Trouble in the subprime mortgage market has led to a wave of home foreclosures and a broader economic slowdown, heightening voter anxiety before the November election.
Following are some of the key economic positions of Sen. John McCain, the presumptive Republican nominee, and Sen. Barack Obama, who claimed the Democratic nomination for November's U.S. presidential election.
REPUBLICAN ARIZONA SEN. JOHN MCCAIN
* Proposed to spend up to $10 billion to allow some homeowners to trade high-interest, adjustable-rate mortgages for safer, fixed-rate loans.
* Proposed a suspension of the 18.4 cent federal gas tax and 24.4 cent diesel tax during the summer.
* Supports a middle-class tax cut to help those who are trying to raise a family by doubling the personal tax exemption for dependents to $7,000.
* Called for a simpler tax system with two tax rates and a generous standard deduction.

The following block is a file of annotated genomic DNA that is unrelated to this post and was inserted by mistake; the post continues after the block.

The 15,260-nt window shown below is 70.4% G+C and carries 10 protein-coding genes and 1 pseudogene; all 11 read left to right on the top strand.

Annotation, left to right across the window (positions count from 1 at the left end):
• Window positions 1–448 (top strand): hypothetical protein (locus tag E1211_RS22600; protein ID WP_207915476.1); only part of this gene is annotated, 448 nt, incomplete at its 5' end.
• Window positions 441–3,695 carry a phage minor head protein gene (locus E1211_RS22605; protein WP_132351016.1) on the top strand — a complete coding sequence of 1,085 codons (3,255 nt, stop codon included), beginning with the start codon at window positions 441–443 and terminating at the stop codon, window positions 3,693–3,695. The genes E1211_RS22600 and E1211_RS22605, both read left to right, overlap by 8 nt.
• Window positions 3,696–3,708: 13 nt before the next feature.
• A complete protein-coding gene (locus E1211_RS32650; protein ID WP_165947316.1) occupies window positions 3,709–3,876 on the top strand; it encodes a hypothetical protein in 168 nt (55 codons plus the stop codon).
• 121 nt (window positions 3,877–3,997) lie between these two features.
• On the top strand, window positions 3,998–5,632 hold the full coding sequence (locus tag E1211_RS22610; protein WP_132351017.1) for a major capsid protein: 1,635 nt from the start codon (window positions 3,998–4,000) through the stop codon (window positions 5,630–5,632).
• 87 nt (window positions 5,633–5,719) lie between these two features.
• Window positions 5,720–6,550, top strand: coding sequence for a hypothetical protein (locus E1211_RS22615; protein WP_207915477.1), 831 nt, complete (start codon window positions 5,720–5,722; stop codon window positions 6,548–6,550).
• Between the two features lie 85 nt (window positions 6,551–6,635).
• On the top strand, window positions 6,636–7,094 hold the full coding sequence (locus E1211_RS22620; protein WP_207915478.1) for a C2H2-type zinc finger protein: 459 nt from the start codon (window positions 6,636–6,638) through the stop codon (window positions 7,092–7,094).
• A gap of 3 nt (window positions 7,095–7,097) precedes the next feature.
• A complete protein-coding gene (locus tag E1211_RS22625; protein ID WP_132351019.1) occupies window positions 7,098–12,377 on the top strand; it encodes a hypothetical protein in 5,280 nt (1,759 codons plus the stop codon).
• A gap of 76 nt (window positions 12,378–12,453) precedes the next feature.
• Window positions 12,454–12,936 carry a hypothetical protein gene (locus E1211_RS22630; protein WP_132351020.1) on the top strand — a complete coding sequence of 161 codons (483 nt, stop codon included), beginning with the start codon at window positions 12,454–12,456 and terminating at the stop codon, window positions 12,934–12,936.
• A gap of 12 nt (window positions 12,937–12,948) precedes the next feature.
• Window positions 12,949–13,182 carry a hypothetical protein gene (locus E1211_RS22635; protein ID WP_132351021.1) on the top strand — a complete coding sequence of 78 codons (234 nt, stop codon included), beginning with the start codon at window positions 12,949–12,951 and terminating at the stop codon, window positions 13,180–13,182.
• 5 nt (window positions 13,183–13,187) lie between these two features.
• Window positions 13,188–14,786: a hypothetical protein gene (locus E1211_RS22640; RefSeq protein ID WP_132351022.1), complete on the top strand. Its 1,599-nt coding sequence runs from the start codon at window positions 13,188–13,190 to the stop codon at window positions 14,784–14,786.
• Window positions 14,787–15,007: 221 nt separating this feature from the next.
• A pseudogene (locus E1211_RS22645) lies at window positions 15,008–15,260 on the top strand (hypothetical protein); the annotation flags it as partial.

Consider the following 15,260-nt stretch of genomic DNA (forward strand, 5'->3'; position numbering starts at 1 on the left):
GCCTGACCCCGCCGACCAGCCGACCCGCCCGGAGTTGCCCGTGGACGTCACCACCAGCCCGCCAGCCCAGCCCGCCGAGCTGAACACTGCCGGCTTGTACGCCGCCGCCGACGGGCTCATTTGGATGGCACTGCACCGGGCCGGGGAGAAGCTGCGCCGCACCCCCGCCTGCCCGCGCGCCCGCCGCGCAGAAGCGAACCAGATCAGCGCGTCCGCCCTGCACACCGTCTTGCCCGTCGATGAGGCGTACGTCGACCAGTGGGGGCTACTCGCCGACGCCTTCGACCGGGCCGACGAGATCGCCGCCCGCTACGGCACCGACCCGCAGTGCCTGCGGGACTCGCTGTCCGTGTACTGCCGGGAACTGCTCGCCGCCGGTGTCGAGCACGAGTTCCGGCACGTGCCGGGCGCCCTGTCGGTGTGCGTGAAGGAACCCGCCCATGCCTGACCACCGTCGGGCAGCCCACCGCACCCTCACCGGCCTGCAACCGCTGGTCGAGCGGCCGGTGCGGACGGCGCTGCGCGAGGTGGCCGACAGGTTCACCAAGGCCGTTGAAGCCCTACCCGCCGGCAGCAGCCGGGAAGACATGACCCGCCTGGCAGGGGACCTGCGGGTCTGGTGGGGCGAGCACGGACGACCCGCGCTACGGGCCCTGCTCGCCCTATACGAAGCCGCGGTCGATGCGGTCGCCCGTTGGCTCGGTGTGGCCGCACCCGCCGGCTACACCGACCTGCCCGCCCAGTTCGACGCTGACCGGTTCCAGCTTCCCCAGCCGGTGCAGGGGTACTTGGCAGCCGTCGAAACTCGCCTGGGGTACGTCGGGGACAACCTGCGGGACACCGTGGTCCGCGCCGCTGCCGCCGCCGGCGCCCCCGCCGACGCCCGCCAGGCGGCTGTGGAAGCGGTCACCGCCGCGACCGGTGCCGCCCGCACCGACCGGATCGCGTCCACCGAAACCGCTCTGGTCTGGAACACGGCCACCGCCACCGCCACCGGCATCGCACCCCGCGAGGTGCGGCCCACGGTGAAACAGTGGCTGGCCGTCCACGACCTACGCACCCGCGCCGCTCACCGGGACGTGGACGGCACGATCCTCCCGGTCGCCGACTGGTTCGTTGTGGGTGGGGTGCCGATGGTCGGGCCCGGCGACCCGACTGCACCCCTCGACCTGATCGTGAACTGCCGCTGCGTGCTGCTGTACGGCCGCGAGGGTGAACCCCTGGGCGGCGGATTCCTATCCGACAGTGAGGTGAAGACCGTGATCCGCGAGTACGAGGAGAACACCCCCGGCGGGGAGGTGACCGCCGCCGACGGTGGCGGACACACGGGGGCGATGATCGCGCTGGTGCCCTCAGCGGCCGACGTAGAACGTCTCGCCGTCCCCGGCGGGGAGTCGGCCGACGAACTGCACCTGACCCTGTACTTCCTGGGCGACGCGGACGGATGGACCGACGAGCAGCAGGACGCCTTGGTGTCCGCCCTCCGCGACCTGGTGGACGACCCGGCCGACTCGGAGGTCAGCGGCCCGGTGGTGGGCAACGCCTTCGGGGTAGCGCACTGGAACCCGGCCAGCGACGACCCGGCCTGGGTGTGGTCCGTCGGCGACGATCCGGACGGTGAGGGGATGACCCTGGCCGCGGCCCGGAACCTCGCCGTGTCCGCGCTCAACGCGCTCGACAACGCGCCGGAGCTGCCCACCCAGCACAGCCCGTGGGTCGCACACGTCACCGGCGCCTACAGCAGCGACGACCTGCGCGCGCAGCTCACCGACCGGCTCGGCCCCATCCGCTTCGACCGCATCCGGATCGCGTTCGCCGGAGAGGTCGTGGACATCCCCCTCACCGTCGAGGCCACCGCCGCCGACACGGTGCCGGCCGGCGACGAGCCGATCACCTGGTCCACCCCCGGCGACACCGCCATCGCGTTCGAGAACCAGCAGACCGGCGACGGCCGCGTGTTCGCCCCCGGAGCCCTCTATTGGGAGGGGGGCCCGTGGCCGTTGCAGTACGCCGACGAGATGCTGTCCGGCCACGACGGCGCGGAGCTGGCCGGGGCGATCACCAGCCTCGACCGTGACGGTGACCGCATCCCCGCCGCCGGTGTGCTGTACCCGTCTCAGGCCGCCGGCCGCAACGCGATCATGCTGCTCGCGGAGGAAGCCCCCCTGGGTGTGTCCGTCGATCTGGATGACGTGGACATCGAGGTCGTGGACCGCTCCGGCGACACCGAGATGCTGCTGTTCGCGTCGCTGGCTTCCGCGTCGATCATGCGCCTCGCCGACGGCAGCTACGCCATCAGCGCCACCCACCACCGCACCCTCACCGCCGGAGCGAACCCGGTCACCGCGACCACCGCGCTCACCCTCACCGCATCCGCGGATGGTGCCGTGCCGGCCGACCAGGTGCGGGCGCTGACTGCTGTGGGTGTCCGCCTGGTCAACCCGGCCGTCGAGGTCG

* Supports making permanent the 2001 and 2003 income tax cuts and has proposed cutting the corporate tax rate to 25 percent from 35 percent and allowing businesses to immediately write off capital expenses.
* Believes government assistance to banking system should be based solely on preventing systemic risk that would endanger the entire financial system and economy.
DEMOCRATIC ILLINOIS SEN. BARACK OBAMA
* Called for greater government regulation of the U.S. financial system and proposed a new $30 billion economic stimulus plan to help homeowners.
* The $30 billion plan includes a $10 billion foreclosure prevention fund to help people keep their homes. It also includes $10 billion in relief for state and local governments hit hardest by housing crisis.
* Outlined six "core principles for reform" that would give the Federal Reserve supervisory authority over any financial institution to which it might make credit available and calls for reform and streamlining of financial regulatory agencies.
* Wants to repeal a provision in bankruptcy law so ordinary families can modify terms of home mortgages.
* Proposed a 10 percent mortgage tax credit for middle-class Americans.
(Reporting by Deborah Charles in Washington: Editing by David Wiessler)